Saturday, February 24, 2018

Point of View: Clarity is the Key Part 2

The POV sin to be avoided is head hopping. When a writer head hops, the point of view shifts from one character to another. The reader is literally hopping from one character’s view point to another character’s view point. By filtering a scene through more than one POV, it becomes less focused.

Let’s look at what I mean about head hopping with this bit of dialogue among three characters who work in the same office:

“Did you know Sherry had a breakdown last night?” Maxine poured herself a cup of coffee before shaking a packet of fake sugar into it. She liked knowing the office news before anyone else.
“No way.” Janine was surprised at the news about Sherry. How could she have missed something as huge as a nervous breakdown? She and Sherry had been working on the same project for weeks.
“Hospitalized.” Cora walked into the room in time to hear Maxine’s announcement and pleased she had the latest news about their co-worker.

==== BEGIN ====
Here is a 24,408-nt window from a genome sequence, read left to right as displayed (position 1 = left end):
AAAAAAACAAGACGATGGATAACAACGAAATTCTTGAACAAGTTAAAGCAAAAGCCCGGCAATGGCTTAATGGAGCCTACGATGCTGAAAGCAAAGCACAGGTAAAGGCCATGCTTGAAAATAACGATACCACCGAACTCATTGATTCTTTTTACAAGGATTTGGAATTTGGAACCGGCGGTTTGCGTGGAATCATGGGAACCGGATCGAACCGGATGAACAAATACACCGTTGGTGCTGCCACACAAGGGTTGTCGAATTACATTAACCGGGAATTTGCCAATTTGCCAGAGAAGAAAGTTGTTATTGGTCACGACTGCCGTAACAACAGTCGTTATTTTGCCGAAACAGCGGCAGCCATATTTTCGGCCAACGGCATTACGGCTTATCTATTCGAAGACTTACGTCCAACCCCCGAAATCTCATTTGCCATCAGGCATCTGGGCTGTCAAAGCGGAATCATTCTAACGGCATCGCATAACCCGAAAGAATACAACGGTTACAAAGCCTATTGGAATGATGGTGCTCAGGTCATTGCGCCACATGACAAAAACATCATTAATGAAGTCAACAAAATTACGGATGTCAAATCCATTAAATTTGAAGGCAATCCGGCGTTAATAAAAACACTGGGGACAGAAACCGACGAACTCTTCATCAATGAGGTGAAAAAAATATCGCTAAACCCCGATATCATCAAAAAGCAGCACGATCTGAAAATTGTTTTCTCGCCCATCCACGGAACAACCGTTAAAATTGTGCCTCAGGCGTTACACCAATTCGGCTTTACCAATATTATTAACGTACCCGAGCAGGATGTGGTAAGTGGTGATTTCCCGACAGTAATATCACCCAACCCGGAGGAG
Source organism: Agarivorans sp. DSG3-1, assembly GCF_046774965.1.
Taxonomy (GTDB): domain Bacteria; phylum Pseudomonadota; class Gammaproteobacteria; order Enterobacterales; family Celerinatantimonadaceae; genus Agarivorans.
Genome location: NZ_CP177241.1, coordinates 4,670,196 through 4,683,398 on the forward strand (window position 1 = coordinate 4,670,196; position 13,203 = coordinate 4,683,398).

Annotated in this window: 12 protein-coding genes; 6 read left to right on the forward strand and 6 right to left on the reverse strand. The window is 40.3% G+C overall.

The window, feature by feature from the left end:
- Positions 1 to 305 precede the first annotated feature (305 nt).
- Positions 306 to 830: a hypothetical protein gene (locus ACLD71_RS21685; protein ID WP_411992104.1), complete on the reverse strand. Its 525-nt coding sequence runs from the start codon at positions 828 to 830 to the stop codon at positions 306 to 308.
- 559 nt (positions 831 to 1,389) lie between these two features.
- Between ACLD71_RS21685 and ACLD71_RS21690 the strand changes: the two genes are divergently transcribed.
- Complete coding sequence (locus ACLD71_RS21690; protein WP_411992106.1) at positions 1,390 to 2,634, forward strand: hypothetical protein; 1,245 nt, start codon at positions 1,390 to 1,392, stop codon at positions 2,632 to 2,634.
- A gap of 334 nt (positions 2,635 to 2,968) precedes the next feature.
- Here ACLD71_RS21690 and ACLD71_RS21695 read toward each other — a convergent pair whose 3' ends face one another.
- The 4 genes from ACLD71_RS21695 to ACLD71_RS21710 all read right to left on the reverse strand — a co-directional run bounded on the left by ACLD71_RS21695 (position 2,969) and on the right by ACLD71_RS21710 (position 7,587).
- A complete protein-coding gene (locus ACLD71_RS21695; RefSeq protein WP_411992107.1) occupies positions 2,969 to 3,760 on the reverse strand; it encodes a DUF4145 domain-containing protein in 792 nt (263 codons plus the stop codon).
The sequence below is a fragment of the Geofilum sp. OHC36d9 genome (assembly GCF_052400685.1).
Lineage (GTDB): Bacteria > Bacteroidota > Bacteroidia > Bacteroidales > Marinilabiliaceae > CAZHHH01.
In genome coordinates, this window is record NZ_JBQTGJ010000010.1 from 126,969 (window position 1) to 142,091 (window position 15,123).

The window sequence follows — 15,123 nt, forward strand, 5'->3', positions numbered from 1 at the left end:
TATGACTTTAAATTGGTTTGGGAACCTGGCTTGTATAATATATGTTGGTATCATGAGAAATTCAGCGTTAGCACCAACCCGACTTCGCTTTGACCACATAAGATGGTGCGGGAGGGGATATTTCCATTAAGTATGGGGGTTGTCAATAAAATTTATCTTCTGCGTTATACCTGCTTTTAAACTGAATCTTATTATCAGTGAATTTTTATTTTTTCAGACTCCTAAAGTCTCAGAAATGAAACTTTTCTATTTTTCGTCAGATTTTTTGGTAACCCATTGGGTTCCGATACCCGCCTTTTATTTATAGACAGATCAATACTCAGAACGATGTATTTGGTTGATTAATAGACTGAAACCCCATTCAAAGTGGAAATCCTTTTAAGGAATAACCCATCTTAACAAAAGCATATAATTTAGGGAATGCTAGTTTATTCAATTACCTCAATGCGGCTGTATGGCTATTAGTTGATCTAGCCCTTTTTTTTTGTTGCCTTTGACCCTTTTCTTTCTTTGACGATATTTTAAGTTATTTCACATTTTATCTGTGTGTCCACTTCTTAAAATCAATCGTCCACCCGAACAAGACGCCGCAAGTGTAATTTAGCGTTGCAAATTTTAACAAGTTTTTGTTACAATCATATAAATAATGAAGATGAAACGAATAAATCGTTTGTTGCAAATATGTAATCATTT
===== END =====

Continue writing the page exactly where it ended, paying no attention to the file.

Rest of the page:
“Mercy or General?” Maxine sipped her coffee, unwilling to let Cora see her irritation. Cora was always ahead in the latest office gossip.
“Mercy’s the best,” Janine opened the refrigerator, looking for the yogurt cup she’d scrawled her name on earlier that morning.

In the above example, I head hopped among three speakers.  The reader would have no problem figuring out who was speaking. Or what they were feeling. Or thinking. Some writers may believe that is a plus.

But…

Isn’t there always a but? 

Head hopping diffuses the tension in the scene as the reader jumps from the feelings and thoughts of one character to another. The scene lacks focus.

A story told from more than one POV doesn’t mean mixing up all the POVs in a scene.  For maximum impact on the reader, a scene needs to be told from one POV. The best way to choose a focal point POV is to think in terms of the purpose of the scene. When I revised the above example, I decided Maxine was the focal point character. The scene needed to be told via her POV.